United States District Court, S.D. Illinois
FIRAS M. AYOUBI, Plaintiff,
WEXFORD HEALTH SOURCES, INC, CHRISTINE BROWN, SCOTT THOMPSON, ALBERTO BUTALID, PERCY MEYERS, STEPHEN RITZ and ALISA DEARMOND, Defendants.
REPORT AND RECOMMENDATION
GILBERT C. SISON UNITED STATES MAGISTRATE JUDGE.
before the Court is Ayoubi's motion for preliminary
injunction (Docs. 2, 23, Exhibit A, 31, 56 and 97). Ayoubi
requests that Defendants be ordered to send him to an outside
specialist to diagnose and treat his condition. Defendants
oppose the motion (Docs. 18, 66 and Exhibits 1, 2). This
matter has been referred to United States Magistrate Judge
Gilbert C. Sison by United States Chief District Judge Nancy
J. Rosenstengel pursuant to 28 U.S.C. §§
636(b)(1)(B) and (c), Federal Rule of Civil Procedure 72(b),
and Local Rule 72.1(a). Based on the following, the
undersigned RECOMMENDS that the Court
DENY the motion for preliminary injunction.
to 42 U.S.C. § 1983, pro se Plaintiff Firas M.
Ayoubi filed his complaint for deprivations of his
constitutional rights. After conducting the preliminary
review of Ayoubi's complaint pursuant to 28 U.S.C. §
1915A, the following claim survived:
Count 1: Eighth Amendment claim against Wexford, Brown,
Thompson, Dr. Butalid, Dr. Meyers, Dr. Ritz (substituted for
Unknown Party Dr. A) and (substituted for Unknown Party Dr.
B) and for exhibiting deliberate indifference to Ayoubi's
serious medical needs (worsening neurological symptoms
associated with pain).
the Court is Ayoubi's motion for preliminary injunction.
Ayoubi alleges he suffers from a “nervous tic”
which causes involuntary twitching and jerking, and places
him in “constant” pain and “severe
discomfort” (Doc. 1). Defendants oppose the motion. On
June 21, 2019, the Court held a hearing on the motions for
preliminary injunction, heard testimony from Dr. Butalid, Dr.
Meyers and Dr. Ritz and took the matter under advisement
preliminary injunction is “an extraordinary and drastic
remedy, one that should not be granted unless the movant, by
a clear showing, carries the burden of persuasion.”
Mazurek v. Armstrong, 520 U.S. 968, 972 (1997).
Accord Winter v. Natural Res. Def. Council, Inc.,
555 U.S. 7, 24 (2008)(noting that “[a] preliminary
injunction is an extraordinary remedy never awarded as of
right”). To obtain a preliminary injunction, a
plaintiff must show (1) that he is likely to succeed on the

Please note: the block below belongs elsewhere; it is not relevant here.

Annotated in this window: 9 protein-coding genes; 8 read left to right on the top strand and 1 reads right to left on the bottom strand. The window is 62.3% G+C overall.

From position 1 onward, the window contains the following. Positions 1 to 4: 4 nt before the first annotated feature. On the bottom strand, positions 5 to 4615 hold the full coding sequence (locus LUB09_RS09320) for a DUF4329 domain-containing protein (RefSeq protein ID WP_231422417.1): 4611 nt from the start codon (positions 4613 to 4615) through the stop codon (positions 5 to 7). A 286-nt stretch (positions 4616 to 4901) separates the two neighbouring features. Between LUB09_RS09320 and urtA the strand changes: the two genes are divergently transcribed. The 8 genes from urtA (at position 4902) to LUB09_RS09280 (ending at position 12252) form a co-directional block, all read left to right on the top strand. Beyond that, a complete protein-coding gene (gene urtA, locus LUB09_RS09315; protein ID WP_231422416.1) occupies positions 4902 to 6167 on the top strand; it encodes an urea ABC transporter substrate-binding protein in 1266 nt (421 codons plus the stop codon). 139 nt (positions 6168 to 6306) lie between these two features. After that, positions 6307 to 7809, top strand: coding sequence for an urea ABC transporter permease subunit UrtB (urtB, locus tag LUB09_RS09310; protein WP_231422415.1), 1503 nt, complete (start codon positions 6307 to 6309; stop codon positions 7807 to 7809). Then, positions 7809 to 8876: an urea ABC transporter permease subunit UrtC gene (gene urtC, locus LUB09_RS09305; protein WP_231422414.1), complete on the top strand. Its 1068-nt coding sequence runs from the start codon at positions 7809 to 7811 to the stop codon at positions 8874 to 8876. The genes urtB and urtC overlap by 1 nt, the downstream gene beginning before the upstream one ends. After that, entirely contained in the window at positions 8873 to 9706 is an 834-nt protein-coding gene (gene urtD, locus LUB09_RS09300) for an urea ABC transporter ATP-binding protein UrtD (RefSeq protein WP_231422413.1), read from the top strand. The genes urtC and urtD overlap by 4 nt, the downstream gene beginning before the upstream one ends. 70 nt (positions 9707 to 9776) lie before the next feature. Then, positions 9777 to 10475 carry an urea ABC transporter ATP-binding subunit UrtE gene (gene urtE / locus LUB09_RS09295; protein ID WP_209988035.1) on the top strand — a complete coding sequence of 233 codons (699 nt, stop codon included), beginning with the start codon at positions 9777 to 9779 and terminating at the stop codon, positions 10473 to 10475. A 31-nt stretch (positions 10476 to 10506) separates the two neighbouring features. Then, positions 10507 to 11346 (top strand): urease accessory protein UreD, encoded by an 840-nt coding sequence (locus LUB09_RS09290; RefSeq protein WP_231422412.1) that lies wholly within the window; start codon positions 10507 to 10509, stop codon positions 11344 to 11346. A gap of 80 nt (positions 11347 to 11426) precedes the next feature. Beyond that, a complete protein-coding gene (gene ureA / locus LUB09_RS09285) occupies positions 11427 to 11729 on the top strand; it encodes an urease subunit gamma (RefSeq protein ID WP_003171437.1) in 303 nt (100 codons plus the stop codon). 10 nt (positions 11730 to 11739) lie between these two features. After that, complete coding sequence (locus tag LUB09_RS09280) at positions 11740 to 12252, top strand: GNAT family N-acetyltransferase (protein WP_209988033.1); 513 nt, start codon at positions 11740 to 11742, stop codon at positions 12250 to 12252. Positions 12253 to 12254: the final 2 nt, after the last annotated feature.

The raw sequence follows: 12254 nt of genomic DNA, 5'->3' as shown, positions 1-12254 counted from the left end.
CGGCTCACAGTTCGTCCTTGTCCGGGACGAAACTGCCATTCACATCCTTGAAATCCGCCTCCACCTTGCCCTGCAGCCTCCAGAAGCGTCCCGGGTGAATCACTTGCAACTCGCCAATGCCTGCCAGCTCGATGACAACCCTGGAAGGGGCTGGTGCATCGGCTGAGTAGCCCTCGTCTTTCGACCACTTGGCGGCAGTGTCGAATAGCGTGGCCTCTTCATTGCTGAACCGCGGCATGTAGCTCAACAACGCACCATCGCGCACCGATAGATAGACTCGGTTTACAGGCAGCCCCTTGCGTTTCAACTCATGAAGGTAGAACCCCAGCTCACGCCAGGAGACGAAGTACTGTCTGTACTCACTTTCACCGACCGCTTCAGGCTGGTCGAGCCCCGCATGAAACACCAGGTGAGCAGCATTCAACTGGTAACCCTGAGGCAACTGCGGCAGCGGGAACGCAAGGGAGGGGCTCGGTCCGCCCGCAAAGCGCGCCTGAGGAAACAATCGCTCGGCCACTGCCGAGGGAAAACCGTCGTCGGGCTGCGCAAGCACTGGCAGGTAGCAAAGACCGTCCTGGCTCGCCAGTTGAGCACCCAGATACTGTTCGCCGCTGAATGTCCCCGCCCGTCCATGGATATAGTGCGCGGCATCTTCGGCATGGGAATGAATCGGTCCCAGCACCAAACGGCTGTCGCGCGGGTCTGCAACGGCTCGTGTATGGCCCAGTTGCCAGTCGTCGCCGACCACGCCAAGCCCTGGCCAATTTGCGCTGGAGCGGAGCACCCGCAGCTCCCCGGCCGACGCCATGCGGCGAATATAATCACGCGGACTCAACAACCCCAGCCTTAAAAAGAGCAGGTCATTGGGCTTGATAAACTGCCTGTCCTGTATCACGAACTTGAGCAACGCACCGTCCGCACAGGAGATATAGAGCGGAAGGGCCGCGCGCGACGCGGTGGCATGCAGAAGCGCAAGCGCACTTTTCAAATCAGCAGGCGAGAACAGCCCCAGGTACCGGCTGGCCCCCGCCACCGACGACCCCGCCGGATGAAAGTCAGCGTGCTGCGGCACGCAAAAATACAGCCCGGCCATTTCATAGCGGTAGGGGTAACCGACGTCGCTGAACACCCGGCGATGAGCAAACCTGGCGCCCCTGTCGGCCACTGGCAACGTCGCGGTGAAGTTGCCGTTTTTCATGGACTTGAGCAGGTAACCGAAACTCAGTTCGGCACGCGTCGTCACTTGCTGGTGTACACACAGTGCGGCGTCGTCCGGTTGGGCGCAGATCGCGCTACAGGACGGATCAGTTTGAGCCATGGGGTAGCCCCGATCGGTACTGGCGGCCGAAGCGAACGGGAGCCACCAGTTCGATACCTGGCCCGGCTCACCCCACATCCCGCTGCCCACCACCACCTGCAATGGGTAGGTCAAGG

merits, (2) that he is likely to suffer irreparable harm
without the injunction, (3) that the harm he would suffer is
greater than the harm a preliminary injunction would inflict
on defendants, and (4) that the injunction is in the public
interest. See Judge v. Quinn, 612 F.3d 537, 546 (7th
Cir. 2010)(citing Winter, 555 U.S. at 20). The
“considerations are interdependent: the greater the
likelihood of success on the merits, the less net harm the
injunction must prevent in order for preliminary relief to be
warranted.” Judge, 612 F.3d at 546.
context of prisoner litigation, there are further
restrictions on a court's remedial power. The scope of a
court's authority to enter an injunction in the
corrections context is circumscribed by the Prison Litigation
Reform Act (“PLRA”). See Westefer v.
Neal, 682 F.3d 679, 683 (7th Cir. 2012). Under the PLRA,
preliminary injunction relief “must be narrowly drawn,
extend no further than necessary to correct the harm the
court finds requires preliminary relief, and be the least
intrusive means necessary to correct that harm.” 18
U.S.C. § 3626(a)(2). See also Westefer, 682
F.3d at 683 (noting that the PLRA “enforces a point
repeatedly made by the Supreme Court in cases challenging
prison conditions: prison officials have broad administrative
and discretionary authority over the institutions they
manage”) (internal quotation marks and citation
Seventh Circuit has described injunctions like the one sought
here, where an injunction would require an affirmative act by
the defendant, as a mandatory preliminary
injunction. See Graham v. Medical Mutual of Ohio,
130 F.3d 293, 295 (7th Cir. 1997). Mandatory injunctions are
“cautiously viewed and sparingly issued, ”
because they require the court to command a defendant to take
a particular action. Id. See also W.A. Mack, Inc., v.
Gen. Motors Corp., 260 F.2d 886, 890 (7th Cir.
1958)(stating that “[a] preliminary injunction does not
issue which gives to a plaintiff the actual advantage which
would be obtained in the final decree.”).
seeks a preliminary injunction in the form of a visit to an
outside specialist for a physical examination to diagnose the
nature of his involuntary movements. Ayoubi argues that
without an independent medical examination, he will suffer
irreparable harm due to the continued pain that he suffers
from the movements which he describes as continuous and
something along the lines of a “Charley Horse”
type of pain.
undersigned finds that Ayoubi has not met his burden of
demonstrating that he is entitled to a preliminary
injunction. Ayoubi seeks treatment by a neurologist for his
condition. The undersigned first notes that Ayoubi has not
provided the Court with verifiable evidence that his
condition presents a serious medical need requiring immediate
attention. The record contains diagnoses from various
doctors/Defendants who have seen Ayoubi and determined that
the movements are not neurological and one diagnosis from a
neurologist in Chicago, Illinois that has not seen Ayoubi
personally but feels that he should be seen by a
neurologist. While Ayoubi argues that he will suffer
irreparable harm as the involuntary movements cause him pain,
the undersigned notes that Ayoubi's symptoms have
persisted for nearly two and a half years while he has been
incarcerated, and he has not provided evidence that his
symptoms have escalated or that his health has deteriorated.
For example, Dr. Meyers testified that he personally observed
Ayoubi in the courtyard (after ...